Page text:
Air pollution remains stubbornly difficult to eliminate, in part because of the vagary of the wind itself, which separates the victims of pollution from its source. As Justice Ruth Bader Ginsburg wrote in her decision yesterday, quoting from the Book of John: “The wind bloweth where it listeth, and thou hearest the sound therof, but canst not tell where it cometh, and whither it goeth.” But if we can’t control the air, we can control what we put into it — and protect ourselves.

 

TIME Death Penalty

There Is No Such Thing as a Safe Execution

Last stop: clean, painless lethal injections are becoming anything but
Edward McCain—Getty Images

A botched lethal injection in Oklahoma reveals the growing mess the American death penalty is becoming.

Never mind all that talk about Oklahoma’s botched execution of Clayton Lockett, who was supposed to be put to death yesterday by lethal injection and instead died of a massive heart attack when one of the lines running into his arm blew out, causing the vein to rupture. He’s dead, ain’t he? Job done.

That’s one of the historical problems with the whole business of executions, of course: they are designed to end a condemned person’s life, but the process is supposed to be conducted just so—cleanly, predictably, ceremonially, so that the sanctioned taking of a life is somehow distinguished from the homicide for which the condemned person is usually dying. That’s the reason too for some of the absurdities in the execution rituals, like loading one of the guns used in a firing squad with a blank, so that all of the riflemen can later tell themselves they may have done no killing; or using an alcohol swab on the spot on the arm into which a needle will be inserted, which prevents germs on the skin from entering the body and causing an infection later on—hardly necessary when later on will come long after the person is dead.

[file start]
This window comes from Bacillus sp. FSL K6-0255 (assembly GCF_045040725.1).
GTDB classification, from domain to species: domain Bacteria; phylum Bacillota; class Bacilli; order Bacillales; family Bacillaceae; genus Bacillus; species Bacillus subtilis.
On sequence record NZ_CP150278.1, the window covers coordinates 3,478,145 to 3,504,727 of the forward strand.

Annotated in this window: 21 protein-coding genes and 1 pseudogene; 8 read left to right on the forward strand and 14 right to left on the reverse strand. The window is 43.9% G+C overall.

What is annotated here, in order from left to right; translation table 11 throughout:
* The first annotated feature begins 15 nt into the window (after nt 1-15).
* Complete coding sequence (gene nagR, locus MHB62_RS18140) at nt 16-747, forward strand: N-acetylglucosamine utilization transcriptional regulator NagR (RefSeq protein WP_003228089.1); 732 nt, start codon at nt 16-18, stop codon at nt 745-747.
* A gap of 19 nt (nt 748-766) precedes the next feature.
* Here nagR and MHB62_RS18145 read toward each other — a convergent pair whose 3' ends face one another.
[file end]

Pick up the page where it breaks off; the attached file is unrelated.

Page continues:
But the thing is, even the most carefully designed medical procedure—and whatever else an execution via lethal injection is, it’s that—is not entirely without risk. In 2010, the National Institutes of Health conducted a study on 333 patients to determine whether ultrasound should be used to help guide the insertion of a central venous catheter, a line threaded into one of the body’s major vessels to deliver fluids or steady doses of medication. The procedure carries up to a 15% rate of complications, including infection, bleeding, clots around the catheter and, depending on placement of the line, collapsed lungs. And that’s when highly trained people are working on large, hard-to-miss vessels.

(Read More: Every Execution in U.S. History in a Single Chart)

Much of the debate swirling around the Lockett case involves the mix of three chemicals that were used in the execution, which had never been tried in Oklahoma before, and the increasing unavailability of more familiar drugs as pharmaceutical companies balk at allowing their use in capital punishment. Similarly, as medical personnel also refuse to participate in executions, the job is often being done by prison officials whose training may be inadequate.